Top 40 highly expressed annotated miRNA found in brain transcriptomes of humans and rhesus macaques using Illumina sequencing
Novel miRNA identification
To identify potential novel miRNA, we further analyzed the 1,494,224 human and 1,421,666 rhesus macaque sequence reads that remained after excluding the reads mapped to the annotated miRNA. During miRNA maturation, the pre-miRNA hairpin can produce two different mature miRNA, one from each of the hairpin arms. While 235 miRNA precursors are known to produce two mature miRNA, 426 are annotated to produce just one (miRBase 14.0). Therefore, we first searched for yet undiscovered miRNA originating from the known precursors. Using this approach, 96 and 73 such miRNA, each supported by at least two sequence reads, can be identified in humans and rhesus macaques, respectively. While these miRNA would be commonly classified as miRNA-star (miRNA*), a low expressed by-product of miRNA generation, some of them are highly expressed, both relatively and absolutely. Specifically, out of 96 novel human miRNA*, 33 are expressed higher than their annotated counterpart originating from the same precursor, and 4 are expressed at copy number greater than 3,000. Thus, many of the 96 novel human miRNA* might be as functional as their annotated miRNA counterparts.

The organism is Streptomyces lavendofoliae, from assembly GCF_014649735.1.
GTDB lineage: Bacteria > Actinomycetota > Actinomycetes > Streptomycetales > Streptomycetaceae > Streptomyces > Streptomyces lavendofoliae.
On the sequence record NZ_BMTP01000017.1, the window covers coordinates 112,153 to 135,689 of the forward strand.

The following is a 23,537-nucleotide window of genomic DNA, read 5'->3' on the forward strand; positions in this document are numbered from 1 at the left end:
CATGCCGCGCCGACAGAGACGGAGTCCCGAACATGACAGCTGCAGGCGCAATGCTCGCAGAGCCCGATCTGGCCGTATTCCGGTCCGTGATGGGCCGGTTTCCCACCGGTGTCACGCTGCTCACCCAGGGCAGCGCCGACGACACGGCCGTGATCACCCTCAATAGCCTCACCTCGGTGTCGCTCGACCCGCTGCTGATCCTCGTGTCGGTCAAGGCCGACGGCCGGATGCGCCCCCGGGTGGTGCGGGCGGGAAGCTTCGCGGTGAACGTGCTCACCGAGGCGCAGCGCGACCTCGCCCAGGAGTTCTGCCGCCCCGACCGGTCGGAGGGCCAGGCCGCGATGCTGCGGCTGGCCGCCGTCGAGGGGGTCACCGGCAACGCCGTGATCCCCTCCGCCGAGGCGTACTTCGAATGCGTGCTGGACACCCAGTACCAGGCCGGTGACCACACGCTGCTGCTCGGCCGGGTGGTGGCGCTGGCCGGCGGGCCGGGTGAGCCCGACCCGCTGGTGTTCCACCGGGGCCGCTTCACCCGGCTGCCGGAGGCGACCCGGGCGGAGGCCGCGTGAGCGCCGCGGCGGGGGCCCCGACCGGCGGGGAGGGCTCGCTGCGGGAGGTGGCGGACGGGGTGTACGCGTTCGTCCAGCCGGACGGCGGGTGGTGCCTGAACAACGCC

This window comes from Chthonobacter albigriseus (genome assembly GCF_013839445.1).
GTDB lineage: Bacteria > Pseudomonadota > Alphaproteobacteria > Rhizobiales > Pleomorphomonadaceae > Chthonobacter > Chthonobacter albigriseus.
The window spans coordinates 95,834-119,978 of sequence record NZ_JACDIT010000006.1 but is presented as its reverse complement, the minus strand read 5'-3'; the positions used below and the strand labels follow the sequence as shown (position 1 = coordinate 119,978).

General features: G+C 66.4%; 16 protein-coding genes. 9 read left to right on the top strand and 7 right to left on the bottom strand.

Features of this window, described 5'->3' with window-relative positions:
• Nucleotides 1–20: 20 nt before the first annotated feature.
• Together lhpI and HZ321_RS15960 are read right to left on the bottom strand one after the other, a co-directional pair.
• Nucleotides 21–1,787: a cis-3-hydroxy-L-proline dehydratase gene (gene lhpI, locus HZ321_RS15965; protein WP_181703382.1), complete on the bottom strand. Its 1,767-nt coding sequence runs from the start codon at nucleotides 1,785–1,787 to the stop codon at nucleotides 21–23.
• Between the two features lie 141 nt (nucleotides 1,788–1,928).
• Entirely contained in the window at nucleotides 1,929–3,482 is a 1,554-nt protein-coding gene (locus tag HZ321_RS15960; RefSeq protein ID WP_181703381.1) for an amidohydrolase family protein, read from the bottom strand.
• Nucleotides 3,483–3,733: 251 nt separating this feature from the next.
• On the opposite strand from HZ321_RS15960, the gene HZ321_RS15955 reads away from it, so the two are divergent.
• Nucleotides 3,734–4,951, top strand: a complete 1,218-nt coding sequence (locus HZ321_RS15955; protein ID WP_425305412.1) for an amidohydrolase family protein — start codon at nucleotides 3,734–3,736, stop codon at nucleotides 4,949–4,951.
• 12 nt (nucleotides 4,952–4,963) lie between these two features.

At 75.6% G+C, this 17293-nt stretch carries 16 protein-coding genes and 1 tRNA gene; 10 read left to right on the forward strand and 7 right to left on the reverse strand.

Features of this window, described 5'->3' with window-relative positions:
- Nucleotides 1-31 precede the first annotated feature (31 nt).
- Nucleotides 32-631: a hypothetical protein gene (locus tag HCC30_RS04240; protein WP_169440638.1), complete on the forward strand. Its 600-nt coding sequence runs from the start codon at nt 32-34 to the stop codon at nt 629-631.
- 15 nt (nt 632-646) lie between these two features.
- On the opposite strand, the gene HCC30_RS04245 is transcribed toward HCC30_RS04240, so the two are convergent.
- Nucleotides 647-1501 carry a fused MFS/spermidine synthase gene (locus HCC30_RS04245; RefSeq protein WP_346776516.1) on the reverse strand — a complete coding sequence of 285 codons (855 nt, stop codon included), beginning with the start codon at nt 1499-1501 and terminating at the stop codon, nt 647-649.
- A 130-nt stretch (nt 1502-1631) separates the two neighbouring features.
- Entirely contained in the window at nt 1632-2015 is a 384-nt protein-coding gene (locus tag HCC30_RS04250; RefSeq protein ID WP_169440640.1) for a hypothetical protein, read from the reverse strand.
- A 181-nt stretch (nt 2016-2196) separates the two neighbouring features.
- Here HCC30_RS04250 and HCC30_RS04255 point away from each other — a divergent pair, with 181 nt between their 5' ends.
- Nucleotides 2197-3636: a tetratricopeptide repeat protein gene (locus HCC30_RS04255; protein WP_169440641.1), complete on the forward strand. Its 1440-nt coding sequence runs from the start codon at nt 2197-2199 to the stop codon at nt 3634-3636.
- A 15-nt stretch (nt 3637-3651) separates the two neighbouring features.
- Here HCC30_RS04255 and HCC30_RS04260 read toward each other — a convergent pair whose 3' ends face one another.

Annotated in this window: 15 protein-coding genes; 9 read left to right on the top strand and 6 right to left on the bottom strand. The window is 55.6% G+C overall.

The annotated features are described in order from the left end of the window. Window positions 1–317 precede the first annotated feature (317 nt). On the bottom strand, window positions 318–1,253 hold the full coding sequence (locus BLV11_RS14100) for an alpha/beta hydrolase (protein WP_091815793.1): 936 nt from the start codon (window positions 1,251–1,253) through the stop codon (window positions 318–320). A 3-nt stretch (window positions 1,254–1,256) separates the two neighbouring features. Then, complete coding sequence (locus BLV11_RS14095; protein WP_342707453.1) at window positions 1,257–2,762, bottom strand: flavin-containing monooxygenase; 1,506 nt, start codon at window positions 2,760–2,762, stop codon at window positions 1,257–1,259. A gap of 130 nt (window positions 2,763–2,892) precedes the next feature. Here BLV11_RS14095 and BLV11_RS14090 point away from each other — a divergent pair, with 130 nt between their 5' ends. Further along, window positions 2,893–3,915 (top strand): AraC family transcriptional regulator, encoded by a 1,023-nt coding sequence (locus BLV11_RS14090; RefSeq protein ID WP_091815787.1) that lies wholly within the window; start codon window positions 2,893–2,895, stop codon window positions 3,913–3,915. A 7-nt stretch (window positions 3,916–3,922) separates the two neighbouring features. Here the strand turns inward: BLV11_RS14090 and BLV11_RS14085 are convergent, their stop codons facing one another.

Next, we identified putative miRNA originating from novel precursors using two established approaches. In the first approach, we used RNALfold , to identify transcribed genomic regions that can form stable non-branching hairpin structures containing at least 20 basepairs within hairpin stem . We then used miPred , a Random Forest-based classification algorithm, to identify hairpins with sequence features characteristic to precursors of known human miRNA. We used hairpins derived from exon regions as a negative set (see Methods). Out of 602 known human and 493 known macaque miRNA represented in our dataset, 516 (85.7%) and 414 (84.0%), respectively, passed this identification pipeline, indicating high sensitivity of this method (see Additional file 1: Table S4). Applying it to the rest of the dataset, we identify 1,388 putative human miRNA, each represented by at least two sequence reads. Among these miRNA, 62 originate within other annotated ncRNA. For the rhesus dataset, we find 1,052 putative miRNA, 30 originating from other annotated ncRNA (Additional file 1: Tables S5, S6, Figure S2).